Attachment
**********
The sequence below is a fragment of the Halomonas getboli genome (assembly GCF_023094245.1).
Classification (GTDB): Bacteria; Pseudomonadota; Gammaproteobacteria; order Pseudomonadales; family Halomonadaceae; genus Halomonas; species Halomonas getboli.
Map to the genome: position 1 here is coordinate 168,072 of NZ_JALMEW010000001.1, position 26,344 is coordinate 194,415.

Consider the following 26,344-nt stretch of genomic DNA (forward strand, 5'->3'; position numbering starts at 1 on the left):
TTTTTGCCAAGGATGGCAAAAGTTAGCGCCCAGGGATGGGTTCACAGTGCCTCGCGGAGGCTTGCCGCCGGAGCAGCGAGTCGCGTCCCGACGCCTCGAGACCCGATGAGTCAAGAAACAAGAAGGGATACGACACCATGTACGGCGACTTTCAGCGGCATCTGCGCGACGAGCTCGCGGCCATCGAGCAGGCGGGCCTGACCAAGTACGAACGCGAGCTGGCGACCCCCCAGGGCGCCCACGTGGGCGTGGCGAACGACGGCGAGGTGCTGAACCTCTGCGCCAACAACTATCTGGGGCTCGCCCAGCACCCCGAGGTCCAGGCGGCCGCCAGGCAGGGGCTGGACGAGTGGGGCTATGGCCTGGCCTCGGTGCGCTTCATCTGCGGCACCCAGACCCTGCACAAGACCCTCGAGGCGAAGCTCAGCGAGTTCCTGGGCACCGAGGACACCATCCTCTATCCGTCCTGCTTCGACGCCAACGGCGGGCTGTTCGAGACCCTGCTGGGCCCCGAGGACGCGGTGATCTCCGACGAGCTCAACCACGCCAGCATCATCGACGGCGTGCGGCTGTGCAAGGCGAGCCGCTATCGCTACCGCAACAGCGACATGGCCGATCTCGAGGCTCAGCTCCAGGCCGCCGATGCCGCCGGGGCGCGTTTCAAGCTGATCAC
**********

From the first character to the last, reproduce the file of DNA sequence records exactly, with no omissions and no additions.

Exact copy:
The sequence below is a fragment of the Halomonas getboli genome (assembly GCF_023094245.1).
Classification (GTDB): Bacteria; Pseudomonadota; Gammaproteobacteria; order Pseudomonadales; family Halomonadaceae; genus Halomonas; species Halomonas getboli.
Map to the genome: position 1 here is coordinate 168,072 of NZ_JALMEW010000001.1, position 26,344 is coordinate 194,415.

Consider the following 26,344-nt stretch of genomic DNA (forward strand, 5'->3'; position numbering starts at 1 on the left):
TTTTTGCCAAGGATGGCAAAAGTTAGCGCCCAGGGATGGGTTCACAGTGCCTCGCGGAGGCTTGCCGCCGGAGCAGCGAGTCGCGTCCCGACGCCTCGAGACCCGATGAGTCAAGAAACAAGAAGGGATACGACACCATGTACGGCGACTTTCAGCGGCATCTGCGCGACGAGCTCGCGGCCATCGAGCAGGCGGGCCTGACCAAGTACGAACGCGAGCTGGCGACCCCCCAGGGCGCCCACGTGGGCGTGGCGAACGACGGCGAGGTGCTGAACCTCTGCGCCAACAACTATCTGGGGCTCGCCCAGCACCCCGAGGTCCAGGCGGCCGCCAGGCAGGGGCTGGACGAGTGGGGCTATGGCCTGGCCTCGGTGCGCTTCATCTGCGGCACCCAGACCCTGCACAAGACCCTCGAGGCGAAGCTCAGCGAGTTCCTGGGCACCGAGGACACCATCCTCTATCCGTCCTGCTTCGACGCCAACGGCGGGCTGTTCGAGACCCTGCTGGGCCCCGAGGACGCGGTGATCTCCGACGAGCTCAACCACGCCAGCATCATCGACGGCGTGCGGCTGTGCAAGGCGAGCCGCTATCGCTACCGCAACAGCGACATGGCCGATCTCGAGGCTCAGCTCCAGGCCGCCGATGCCGCCGGGGCGCGTTTCAAGCTGATCAC